*** out of ****
(for sexual material and strong language throughout)
Released: December 13, 2019 limited; December 20 wide
Runtime: 108 minutes
Directed by: Jay Roach
Starring: Charlize Theron, Nicole Kidman, Margot Robbie, John Lithgow, Kate McKinnon, Connie Britton, Allison Janney, Alanna Ubach, Holland Taylor, Richard Kind
A film need not be fair & balanced to be credible, and that’s the duality of Bombshell.
Director Jay Roach and writer Charles Randolph take their separate brands of satirical political indictment and mix them together to mostly good effect in this exposé of the sex scandal that brought down Fox News head honcho Roger Ailes.
Their sensationalized #TimesUp potboiler eschews nuance, can’t resist grinding axes and, outside a few salacious details, doesn’t reveal anything we don’t already know, but astounding transformations by Charlize Theron and John Lithgow (supported by what may be Margot Robbie‘s career-best work) make Bombshell more sobering than what Roach’s past partisan biopics would suggest.
Roach’s all-star HBO docudramas Recount and Game Change (about, respectively, the 2000 Florida Presidential recount and the John McCain / Sarah Palin 2008 campaign) were pandering Emmy award fodder that, in terms of sophistication, were little more than cheap slabs of red meat for left-leaning soapboxing. Conversely, Randolph’s screenplay for The Big Short (about the intricacies of the 2008 financial crisis) garnered him a worthy Oscar win.
Combining those styles into a formula would be a fair way to describe Bombshell at its most basic level, with Randolph’s voice winning out. Roach is served well by Randolph’s ability to distill details into a clear, clever narrative, even if their joint penchant for expository theatrics and melodramatic excesses are more indulgent than provocative.
Nothing here is as complicated as the subprime mortgage bubble that Randolph had to unpack and streamline in The Big Short, so seeing the same audacious techniques applied here (breaking the fourth wall, et al) feels unnecessary and a bit desperate.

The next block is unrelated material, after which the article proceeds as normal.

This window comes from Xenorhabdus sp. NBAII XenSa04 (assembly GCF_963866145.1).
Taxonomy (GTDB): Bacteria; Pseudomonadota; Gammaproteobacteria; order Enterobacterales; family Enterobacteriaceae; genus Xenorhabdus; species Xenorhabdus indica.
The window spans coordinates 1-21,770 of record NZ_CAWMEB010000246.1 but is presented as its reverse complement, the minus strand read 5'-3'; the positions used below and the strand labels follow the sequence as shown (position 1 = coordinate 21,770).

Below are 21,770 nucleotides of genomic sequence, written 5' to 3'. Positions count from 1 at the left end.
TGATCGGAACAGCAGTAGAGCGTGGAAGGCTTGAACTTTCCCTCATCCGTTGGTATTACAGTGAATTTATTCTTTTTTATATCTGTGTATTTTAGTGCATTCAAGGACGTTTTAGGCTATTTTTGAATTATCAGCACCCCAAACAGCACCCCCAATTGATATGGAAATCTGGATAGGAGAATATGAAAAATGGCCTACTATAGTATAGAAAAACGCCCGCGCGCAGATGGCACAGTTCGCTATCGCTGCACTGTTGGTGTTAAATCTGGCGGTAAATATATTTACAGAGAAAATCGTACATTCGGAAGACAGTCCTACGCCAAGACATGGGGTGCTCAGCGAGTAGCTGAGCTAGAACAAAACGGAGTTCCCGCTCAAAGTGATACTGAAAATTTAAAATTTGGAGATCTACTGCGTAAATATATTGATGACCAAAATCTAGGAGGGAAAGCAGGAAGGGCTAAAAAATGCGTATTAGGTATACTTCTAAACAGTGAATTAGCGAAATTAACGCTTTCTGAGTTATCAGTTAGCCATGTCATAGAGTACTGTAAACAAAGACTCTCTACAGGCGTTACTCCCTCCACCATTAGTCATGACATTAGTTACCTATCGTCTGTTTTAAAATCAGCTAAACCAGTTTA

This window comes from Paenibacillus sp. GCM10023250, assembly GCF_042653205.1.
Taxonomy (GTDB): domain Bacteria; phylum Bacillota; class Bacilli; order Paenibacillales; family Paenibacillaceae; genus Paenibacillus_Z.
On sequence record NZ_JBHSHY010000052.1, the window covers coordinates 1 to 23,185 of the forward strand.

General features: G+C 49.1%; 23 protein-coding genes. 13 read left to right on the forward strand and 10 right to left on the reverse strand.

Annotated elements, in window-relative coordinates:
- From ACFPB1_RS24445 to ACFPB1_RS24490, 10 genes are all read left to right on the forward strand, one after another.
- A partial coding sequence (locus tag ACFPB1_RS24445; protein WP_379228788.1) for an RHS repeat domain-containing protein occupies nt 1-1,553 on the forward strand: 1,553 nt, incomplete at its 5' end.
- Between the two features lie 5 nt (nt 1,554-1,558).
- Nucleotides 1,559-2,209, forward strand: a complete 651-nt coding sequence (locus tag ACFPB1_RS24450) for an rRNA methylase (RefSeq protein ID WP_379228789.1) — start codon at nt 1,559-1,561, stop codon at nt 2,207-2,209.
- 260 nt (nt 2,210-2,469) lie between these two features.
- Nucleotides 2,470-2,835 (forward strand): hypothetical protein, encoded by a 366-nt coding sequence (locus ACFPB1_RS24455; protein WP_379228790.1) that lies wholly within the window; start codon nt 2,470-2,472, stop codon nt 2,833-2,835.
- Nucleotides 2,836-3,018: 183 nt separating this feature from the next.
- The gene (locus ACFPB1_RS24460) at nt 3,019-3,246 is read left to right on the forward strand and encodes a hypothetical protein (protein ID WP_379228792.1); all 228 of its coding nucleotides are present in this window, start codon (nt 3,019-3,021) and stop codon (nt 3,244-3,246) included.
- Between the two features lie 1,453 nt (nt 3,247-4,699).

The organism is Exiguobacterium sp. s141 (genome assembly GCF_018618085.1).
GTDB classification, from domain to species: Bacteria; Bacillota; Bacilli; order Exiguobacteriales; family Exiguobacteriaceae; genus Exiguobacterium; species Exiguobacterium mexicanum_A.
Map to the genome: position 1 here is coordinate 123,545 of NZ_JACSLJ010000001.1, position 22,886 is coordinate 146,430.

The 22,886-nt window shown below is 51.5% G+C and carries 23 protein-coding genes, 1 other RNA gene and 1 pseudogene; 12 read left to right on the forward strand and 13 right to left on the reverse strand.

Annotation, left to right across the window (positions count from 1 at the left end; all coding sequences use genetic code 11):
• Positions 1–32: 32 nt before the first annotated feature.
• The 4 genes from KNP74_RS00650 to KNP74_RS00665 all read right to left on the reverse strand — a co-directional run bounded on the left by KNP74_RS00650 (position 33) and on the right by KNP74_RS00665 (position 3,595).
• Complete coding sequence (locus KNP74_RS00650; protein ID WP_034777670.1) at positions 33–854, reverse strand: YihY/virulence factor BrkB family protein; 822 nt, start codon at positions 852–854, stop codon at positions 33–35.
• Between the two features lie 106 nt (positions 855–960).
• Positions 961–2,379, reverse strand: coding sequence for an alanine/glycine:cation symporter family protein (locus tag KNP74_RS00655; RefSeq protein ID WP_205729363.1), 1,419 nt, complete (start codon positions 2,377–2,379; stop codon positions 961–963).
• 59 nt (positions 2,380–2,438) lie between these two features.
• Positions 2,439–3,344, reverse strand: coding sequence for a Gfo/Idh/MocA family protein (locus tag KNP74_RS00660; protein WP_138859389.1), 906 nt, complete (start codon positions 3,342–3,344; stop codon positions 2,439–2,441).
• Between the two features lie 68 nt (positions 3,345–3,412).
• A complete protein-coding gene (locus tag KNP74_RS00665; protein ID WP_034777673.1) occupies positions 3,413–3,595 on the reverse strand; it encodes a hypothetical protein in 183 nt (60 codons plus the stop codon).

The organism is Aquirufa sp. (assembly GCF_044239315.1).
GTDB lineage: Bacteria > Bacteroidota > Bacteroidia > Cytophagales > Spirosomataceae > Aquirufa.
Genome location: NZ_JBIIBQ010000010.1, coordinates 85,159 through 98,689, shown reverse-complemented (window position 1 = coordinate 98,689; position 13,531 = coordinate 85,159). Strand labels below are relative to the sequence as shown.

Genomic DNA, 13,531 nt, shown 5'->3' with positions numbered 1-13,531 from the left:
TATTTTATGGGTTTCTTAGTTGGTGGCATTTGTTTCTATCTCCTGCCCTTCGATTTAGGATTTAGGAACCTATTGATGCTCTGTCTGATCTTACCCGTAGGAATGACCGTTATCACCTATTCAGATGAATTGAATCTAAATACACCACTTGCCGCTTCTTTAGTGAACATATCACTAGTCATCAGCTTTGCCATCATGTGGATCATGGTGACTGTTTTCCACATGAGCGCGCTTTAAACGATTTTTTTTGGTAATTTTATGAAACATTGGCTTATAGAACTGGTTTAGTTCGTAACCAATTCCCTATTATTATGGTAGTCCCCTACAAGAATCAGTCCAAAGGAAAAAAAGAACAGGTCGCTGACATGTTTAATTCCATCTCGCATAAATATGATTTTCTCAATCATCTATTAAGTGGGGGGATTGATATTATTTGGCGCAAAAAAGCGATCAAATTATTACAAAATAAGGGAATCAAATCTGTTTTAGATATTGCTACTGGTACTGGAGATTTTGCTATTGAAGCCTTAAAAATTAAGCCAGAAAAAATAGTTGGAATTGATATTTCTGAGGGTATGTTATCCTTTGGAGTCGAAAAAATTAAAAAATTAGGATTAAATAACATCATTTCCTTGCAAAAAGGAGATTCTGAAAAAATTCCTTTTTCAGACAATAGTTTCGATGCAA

Even so, Roach also uses them as an entry points into the characters – Megyn Kelly especially, who Theron (with the help of subtle, precise makeup) virtually clones the former Fox News superstar in look, cadence, posture and persona. It’s hard not to do a double take, the makeover is so dead-on identical and total.
Her convincing portrayal, however, will also likely be a fascinating Rorschach test. Kelly, the film’s primary heroine, is someone that liberal Fox News haters (a.k.a. the film’s primary audience) has culturally cancelled. Bombshell doesn’t merely ask us to sympathize with Kelly’s plight and her necessary moment of moral truth; it wants us to admire her for her courage. Indeed she should be, regardless of what one thinks of her professionally, but personal animus towards her may turn off the very people this movie is targeting, even with Theron’s Oscar-level turn. And that would be a shame.
Roger Ailes is easier to hate, but thankfully here, too, Roach and John Lithgow don’t reduce him to caricature; that’s particularly impressive given the mountain of makeup that Lithgow finds himself under. It’s a small miracle how alive Lithgow becomes, physically and emotionally unencumbered, making Ailes’ volatility erupt out from under the layers of latex.
And even though the conservative media guru was a predatory creep who abused his power while also running a deep paranoid streak, Lithgow plays him as genuine as possible, a true champion of his employees who also becomes cold to his perverse duality when his lust kicks in — exactly as a functioning sociopath would.
The peripheral players are strictly one-note (Kate McKinnon notwithstanding), becoming a bit of a “Can You Name That Actor” game for the various Fox personalities portrayed (Battlestar Galactica’s Number Six Cylon Tricia Helfer is one). Each is given unfair short-shrift or, for a handful, a flyby character assassination; some deserving (and documented), others more dubious.
Aside from the sex scandal, Bombshell takes digs and potshots at Fox News and its culture, many of which undercut the film’s desired veracity and only plays to biases. By contrast, thankfully, the core #MeToo drama is intensely compelling, serious, and effectively disturbing.
Starting with Gretchen Carlson (played earnestly enough by Nicole Kidman, who can’t help but be overshadowed by Theron’s metamorphosis), this is a profile in courage that transcends political prejudice – or at least should, if you drop your own – that will hopefully give strength to others, specifically to the kind of women that Robbie’s ambitious (and fictional) upstart is a surrogate for.
Ultimately, though, a certain cloud can’t help but hang over Bombshell, one that (in part) is no fault of it its own. Namely, that it is the second dramatization of Ailes’ downfall following the Showtime miniseries The Loudest Voice from this past summer. Meanwhile, the stories of disgraced liberal media icons like Harvey Weinstein, Matt Lauer, and their courageous victims aren’t even in development, let alone made.
No single movie can tackle them all, and Bombshell can’t be held responsible for not deviating from its focus. The disparity is more telling about the mainstream media itself, an insular bubble that still appears more likely to pile on targets it already has contempt for rather than tackle the same insidious offenders — and evils — within its own walls.